New Worlds: Your Money’s Worth

(This post is part of my Patreon-supported New Worlds series.)

Since many of us have just gotten through tax season and a patron question last month had to do with currency, let’s talk about money.

In fantasy games and quite a few novels, money almost always consists of copper, silver, gold, and (sometimes) platinum. Ten coppers to a silver, ten silvers to a gold, etc. While this is easy to remember and use, it is phenomenally inaccurate to how money generally works in the real world.

Sure, in the U.S. we have copper(-colored) coins, silver(-colored) coins, and if you get a Sacagawea dollar, gold(-colored) coins. But we don’t call them coppers, silvers, and gold: we call them pennies, nickels, dimes, quarters, dollars. The names of our coins only partially overlap with the actual units of currency they represent; a dollar coin is worth one dollar, but a dime is worth ten cents, not ten pennies. And while our currency is decimal, our coins aren’t; there are ten dimes to a dollar, but twenty nickels, or only four quarters.

Let’s back up for a second and talk about what money actually is. Trade originally happened on a barter system: you give me milk from your cow, and in exchange I’ll give you grain from my field. We’ll probably discuss barter more later, but for now let’s skip ahead to the stage where people started using quantities of Valuable Substance as markers for the value of other things. I phrase it that way because the Valuable Substance in question can vary wildly. It isn’t always gold, or even metal. Cowrie shells were used as money for centuries in a wide swath of Africa; cocoa beans served the same purpose in Mesoamerica. In speculative fiction, the Valuable Substance could be whatever “unobtanium” is relevant to the world you’ve built. In a desert post-apocalypse, it might be water. Basically, as long as people agree that a thing has value, and as long as it’s neither so rare that nobody can get hold of it, nor so ubiquitous that there’s no reason to value it, you can say people use it as currency.

Metal does offer some distinct virtues in this regard. It’s relatively durable; it’s also malleable, which means you can make units that are bigger or smaller or more stackable or different shapes, instead of just having to pile up more beans or shells to represent greater value. You can alloy it with other metals, too, and once you get scientifically advanced enough, you can assay things to figure out their composition, which helps when you need to determine the “real” value of the coin. As for that composition, I think gold and silver have historically been the most common, but copper and bronze are also fairly frequent, and any metal or alloy can theoretically work: iron, tin, etc. These days aluminum is cheap and disposable, but obtaining it in pure form requires fairly advanced technology; we didn’t figure out how to do that until the nineteenth century, and in the late Victorian period it was more valuable than gold. So in the right setting, you could easily have a society where your D&D-style murderhobos kill the villain and are rewarded with a treasure chest full of aluminum coins!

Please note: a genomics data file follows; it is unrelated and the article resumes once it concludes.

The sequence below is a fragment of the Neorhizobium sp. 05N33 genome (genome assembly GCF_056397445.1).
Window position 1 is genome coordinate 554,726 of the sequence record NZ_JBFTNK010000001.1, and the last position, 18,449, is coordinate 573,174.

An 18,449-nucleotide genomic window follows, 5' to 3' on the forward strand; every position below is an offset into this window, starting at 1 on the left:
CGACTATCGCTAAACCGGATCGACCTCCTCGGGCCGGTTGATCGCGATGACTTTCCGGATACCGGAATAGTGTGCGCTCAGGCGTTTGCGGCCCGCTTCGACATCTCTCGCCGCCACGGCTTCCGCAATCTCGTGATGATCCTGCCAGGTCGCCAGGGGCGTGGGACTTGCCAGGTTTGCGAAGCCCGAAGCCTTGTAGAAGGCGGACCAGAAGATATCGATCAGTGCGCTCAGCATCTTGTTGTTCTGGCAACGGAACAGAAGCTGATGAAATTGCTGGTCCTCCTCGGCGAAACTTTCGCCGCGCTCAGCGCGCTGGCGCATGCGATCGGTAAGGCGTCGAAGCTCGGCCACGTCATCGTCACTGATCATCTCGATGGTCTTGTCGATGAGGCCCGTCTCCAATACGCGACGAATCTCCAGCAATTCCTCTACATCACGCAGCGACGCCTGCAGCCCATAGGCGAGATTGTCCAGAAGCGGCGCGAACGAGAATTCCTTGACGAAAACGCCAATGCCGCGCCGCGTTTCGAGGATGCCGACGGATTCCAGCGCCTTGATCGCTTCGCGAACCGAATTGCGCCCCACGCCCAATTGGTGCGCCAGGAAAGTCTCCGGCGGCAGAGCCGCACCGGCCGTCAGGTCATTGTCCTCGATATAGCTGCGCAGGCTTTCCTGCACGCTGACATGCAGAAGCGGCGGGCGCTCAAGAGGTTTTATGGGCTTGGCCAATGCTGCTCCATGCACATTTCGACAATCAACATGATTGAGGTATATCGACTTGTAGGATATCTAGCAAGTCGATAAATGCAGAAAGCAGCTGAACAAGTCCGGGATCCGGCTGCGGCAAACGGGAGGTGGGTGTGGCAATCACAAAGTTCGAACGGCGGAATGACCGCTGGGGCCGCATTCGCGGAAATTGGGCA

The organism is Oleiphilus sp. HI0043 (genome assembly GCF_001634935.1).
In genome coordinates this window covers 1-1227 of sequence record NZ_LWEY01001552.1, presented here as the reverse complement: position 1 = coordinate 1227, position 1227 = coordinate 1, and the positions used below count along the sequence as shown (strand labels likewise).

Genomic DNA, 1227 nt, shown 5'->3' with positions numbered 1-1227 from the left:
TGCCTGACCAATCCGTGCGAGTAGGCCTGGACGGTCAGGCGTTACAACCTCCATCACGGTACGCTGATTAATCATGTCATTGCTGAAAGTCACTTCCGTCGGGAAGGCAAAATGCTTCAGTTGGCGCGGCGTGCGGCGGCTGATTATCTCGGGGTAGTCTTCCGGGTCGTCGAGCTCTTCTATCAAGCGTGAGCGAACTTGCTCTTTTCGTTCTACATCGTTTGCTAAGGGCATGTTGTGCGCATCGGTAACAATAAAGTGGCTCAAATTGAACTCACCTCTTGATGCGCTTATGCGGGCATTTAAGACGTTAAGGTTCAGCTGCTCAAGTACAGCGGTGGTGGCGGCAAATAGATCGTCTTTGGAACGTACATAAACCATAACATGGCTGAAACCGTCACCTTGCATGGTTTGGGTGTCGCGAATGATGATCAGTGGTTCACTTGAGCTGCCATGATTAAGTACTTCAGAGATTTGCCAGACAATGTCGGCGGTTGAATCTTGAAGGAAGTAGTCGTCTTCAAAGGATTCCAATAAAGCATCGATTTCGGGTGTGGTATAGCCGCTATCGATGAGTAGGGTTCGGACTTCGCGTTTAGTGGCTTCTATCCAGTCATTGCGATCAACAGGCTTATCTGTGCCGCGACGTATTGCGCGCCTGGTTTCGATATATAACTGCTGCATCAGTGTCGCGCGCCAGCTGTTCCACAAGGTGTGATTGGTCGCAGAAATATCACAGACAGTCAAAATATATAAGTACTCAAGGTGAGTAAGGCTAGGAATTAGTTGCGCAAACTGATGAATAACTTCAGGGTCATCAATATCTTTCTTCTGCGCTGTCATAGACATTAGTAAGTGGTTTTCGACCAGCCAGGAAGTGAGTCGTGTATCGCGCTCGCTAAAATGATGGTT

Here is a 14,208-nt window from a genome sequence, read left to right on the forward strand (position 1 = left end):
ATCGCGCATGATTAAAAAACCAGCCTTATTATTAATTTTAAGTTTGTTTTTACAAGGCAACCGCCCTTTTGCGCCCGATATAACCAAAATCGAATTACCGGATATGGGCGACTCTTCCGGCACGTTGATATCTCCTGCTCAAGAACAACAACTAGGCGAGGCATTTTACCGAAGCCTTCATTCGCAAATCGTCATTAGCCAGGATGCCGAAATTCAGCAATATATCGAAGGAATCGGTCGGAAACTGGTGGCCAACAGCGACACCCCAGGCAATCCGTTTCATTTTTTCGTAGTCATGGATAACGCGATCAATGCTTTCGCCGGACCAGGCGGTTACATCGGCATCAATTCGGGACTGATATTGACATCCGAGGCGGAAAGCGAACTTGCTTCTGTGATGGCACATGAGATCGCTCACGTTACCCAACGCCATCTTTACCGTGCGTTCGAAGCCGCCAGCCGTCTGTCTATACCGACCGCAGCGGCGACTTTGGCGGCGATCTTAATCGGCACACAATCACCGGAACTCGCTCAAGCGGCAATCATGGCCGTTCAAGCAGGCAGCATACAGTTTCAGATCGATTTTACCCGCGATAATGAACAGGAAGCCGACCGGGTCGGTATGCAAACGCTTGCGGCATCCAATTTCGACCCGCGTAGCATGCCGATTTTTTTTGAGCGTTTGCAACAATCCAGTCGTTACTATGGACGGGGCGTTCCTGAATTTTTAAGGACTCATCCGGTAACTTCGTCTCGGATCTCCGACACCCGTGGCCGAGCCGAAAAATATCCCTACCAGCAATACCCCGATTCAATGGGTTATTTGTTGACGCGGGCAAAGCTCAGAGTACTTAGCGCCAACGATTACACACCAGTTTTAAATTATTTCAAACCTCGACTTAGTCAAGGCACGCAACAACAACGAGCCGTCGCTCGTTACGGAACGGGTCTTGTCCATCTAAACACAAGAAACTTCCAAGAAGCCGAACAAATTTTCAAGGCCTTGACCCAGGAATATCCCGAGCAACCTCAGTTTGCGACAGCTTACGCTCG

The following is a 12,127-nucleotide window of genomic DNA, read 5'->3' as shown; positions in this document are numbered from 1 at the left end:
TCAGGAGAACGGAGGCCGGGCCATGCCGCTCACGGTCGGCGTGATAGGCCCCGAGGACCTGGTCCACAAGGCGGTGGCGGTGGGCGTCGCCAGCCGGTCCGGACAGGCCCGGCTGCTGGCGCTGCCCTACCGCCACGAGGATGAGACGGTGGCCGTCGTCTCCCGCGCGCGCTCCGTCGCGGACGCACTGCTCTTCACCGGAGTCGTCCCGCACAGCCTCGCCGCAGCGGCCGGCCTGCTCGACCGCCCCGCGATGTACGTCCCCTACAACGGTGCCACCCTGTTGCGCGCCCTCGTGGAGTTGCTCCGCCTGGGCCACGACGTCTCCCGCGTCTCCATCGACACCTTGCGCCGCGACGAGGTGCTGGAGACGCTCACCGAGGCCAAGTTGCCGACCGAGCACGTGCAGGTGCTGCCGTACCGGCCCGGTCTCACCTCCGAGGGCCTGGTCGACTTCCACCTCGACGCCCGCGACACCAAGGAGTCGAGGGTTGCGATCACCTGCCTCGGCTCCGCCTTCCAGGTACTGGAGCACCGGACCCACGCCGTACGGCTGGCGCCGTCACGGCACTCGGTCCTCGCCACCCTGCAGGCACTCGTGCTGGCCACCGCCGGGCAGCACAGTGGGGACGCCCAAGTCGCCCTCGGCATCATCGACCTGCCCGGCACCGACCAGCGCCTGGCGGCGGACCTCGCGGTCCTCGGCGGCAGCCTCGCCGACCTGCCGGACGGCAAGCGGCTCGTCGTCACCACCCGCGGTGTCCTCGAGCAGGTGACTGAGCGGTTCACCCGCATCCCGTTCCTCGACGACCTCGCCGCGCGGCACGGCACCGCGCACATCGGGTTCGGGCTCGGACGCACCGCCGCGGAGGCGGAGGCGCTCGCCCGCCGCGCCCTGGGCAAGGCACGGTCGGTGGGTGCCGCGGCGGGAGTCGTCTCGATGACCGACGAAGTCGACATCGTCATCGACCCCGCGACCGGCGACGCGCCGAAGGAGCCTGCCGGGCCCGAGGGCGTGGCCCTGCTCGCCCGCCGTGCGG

The rabbit hole of “value” and how it’s calculated is a deep one, so rather than falling down it right now, let’s get back to that question of coinage and its organization. I am reminded of the following footnote from Neil Gaiman and Terry Pratchett’s Good Omens:

Two farthings = One Ha’Penny. Two ha’pennies = One Penny. Three pennies = A Thrupenny Bit. Two Thrupences = A Sixpence. Two Sixpences = One Shilling, or Bob. Two Bob = A Florin. One Florin and One Sixpence = Half a Crown. Four Half Crowns = Ten Bob Note. Two Ten Bob Notes = One Pound (or 240 pennies). One Pound and One Shilling = One Guinea.

If you wade through the math, you’ll find that a shilling is worth twelve pence, and there are twenty shillings to a pound. Even laying aside the lack of decimalization, you might ask, why all the intervening elements? Why not just have coins worth one penny, one shilling, and one pound, and dump all this nonsense of thrupence and sixpence and florins and half crowns and guineas — not to mention the groats and nobles and angels that fell out of use along the way? Lots of reasons, ranging from the influence of foreign money (florins were originally minted in Florence, and caused other countries to mint their own equivalents) to the gradual creep of inflation (a penny used to be a meaningful unit of wealth; now it’s an annoyance) to the utility of having finer gradations of value. But underlying all of those is the fundamental fact that this system is the end product of centuries of accreted revisions, most of them made with an eye toward concerns other than “what’s a nice easy system to calculate?”

Narratively speaking, decimalized currency is the most plausible when it’s found in a culture that is well-planned and well-organized in other respects. (Or any other consistent numerical approach: Mesoamerican societies were vigesimal, i.e. base 20.) The French revolutionary calendar was so determined to decimalize everything, they not only made decimal currency but also ten-day weeks and even ten-hour days. Systems that have just grown over time, on the other hand, are more likely to be ad hoc messes, as seen in the British example above.